Electromagnetic interference reduction by dynamic impedance balancing applied to biosensors
Negrão, João Francisco R.; Araujo, Guilherme Augusto L.; Costa Junior, Carlos Tavares da; Souza, Daniel Cardoso de
Introduction: Electromagnetic interference caused by electric power lines adversely affects the signals of electronic instruments, especially those with low amplitude levels. This type of interference is known as common-mode interference. There are many methods and architectures used to minimize the influence of this kind of interference on electronic instruments, the most common of which is the use of band-reject filters. This paper presents the analysis, development, prototype and test of a new reconfigurable filter architecture for biomedical instruments, aiming to reduce the common-mode interference and preserve the useful signal components in the same frequency range as that of the noise, using the technique of dynamic impedance balancing. Methods: The circuit blocks were mathematically modeled and the overall closed-loop transfer function was derived. Then the project was described and simulated in the VHDL_AMS language and also in an electronics simulation software, using discrete component blocks, with and without feedback. After theoretical analysis and simulation results, a prototype circuit was built and tested using as input a signal obtained from ECG electrodes. Results: The results from the experimental circuit matched those from simulation: a 97.6% noise reduction was obtained in simulations using a sinusoidal signal, and an 86.66% reduction was achieved using ECG electrodes in experimental tests. In both cases, the useful signal was preserved. Conclusion: The method and its architecture can be applied to attenuate interferences which occur in the same frequency band as that of the useful signal components, while preserving these signals.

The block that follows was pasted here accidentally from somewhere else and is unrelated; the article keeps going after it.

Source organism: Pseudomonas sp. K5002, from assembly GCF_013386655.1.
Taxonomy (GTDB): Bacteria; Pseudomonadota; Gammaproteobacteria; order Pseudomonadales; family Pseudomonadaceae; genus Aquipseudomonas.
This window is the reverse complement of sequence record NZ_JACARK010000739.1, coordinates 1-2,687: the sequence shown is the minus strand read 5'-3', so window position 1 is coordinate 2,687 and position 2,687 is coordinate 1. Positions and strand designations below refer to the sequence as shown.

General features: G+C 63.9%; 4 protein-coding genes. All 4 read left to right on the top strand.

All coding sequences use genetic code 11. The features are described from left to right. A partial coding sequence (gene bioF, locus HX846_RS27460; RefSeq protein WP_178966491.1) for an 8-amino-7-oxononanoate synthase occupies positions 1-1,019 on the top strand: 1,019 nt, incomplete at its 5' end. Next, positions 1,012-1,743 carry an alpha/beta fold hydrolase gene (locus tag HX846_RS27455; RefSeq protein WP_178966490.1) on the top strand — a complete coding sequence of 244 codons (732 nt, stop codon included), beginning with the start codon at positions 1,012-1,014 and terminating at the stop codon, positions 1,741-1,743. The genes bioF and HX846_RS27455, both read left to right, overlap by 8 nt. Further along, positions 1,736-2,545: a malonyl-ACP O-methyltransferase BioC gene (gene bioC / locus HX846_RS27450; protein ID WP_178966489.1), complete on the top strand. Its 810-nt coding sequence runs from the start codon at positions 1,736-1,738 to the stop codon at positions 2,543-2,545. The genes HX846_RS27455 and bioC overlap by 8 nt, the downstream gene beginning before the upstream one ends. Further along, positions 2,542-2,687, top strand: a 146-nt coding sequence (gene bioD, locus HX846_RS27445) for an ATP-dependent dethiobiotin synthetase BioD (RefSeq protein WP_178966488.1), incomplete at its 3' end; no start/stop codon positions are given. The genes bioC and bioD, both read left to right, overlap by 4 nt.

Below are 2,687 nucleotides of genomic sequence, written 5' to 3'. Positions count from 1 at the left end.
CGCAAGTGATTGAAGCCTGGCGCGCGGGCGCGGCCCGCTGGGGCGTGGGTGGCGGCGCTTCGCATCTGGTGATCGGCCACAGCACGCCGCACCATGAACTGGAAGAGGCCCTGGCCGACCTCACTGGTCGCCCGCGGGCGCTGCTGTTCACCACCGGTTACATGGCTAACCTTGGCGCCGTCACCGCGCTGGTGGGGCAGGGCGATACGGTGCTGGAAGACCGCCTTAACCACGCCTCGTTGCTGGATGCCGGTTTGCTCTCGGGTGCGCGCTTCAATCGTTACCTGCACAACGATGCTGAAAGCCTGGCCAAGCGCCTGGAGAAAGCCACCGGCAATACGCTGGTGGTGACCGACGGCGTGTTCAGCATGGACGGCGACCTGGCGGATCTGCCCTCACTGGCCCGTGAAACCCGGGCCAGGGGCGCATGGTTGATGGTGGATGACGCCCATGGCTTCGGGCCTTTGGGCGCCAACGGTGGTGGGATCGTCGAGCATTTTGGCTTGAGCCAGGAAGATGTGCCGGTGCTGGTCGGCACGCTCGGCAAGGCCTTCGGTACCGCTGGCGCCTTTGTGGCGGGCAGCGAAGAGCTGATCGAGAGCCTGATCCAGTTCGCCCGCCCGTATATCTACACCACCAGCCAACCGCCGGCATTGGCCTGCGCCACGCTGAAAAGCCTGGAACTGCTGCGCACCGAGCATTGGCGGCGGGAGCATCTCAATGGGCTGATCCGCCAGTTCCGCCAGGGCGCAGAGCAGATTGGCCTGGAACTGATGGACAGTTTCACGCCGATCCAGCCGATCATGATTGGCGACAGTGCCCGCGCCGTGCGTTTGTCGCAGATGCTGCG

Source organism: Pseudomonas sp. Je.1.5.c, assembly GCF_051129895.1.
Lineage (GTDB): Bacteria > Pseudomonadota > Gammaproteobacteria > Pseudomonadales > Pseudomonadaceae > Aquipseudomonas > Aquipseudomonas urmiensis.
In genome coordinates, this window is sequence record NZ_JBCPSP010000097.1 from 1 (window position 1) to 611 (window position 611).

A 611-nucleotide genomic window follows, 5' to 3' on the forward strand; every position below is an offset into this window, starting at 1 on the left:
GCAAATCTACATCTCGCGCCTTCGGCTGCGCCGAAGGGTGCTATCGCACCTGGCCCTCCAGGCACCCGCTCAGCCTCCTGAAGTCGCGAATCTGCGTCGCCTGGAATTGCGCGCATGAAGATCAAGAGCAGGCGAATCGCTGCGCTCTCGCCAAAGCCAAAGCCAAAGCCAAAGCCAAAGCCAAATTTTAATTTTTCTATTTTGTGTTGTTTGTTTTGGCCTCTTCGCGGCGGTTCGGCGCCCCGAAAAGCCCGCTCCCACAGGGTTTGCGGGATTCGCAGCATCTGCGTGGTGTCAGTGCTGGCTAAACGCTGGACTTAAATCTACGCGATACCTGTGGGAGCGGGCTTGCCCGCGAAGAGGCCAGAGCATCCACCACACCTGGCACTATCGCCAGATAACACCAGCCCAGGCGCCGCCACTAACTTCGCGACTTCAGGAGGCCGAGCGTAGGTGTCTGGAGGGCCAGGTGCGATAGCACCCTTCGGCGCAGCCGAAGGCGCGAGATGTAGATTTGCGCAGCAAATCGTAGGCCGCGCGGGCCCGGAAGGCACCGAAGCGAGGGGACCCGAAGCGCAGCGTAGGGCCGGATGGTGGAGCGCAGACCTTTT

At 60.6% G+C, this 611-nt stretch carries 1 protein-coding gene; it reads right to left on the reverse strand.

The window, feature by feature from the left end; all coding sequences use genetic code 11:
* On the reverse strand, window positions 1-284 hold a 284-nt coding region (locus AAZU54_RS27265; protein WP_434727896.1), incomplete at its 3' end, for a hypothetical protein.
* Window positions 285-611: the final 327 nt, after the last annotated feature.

Biomedical instruments, Electromagnetic interference, Common-Mode Rejection, Instrumentation amplifier, Dynamic impedance balancing